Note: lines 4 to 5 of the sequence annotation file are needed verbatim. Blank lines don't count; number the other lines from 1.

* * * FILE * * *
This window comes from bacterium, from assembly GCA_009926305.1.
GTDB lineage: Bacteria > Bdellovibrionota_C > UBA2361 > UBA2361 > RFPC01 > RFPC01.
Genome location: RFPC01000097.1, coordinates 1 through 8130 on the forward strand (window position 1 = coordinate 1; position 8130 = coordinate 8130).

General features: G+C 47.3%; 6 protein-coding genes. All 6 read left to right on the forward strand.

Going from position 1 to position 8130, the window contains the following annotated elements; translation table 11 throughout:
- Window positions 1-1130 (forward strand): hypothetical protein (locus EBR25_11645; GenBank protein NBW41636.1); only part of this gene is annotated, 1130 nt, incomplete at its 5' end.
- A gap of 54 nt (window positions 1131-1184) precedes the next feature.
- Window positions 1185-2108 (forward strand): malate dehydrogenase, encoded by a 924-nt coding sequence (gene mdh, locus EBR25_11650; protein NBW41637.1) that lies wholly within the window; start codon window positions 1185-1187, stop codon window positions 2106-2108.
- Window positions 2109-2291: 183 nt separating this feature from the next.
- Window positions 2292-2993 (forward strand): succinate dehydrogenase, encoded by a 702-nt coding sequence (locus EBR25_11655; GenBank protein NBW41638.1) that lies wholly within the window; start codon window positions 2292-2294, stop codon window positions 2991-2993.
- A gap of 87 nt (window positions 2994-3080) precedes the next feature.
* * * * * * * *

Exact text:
General features: G+C 47.3%; 6 protein-coding genes. All 6 read left to right on the forward strand.

Going from position 1 to position 8130, the window contains the following annotated elements; translation table 11 throughout: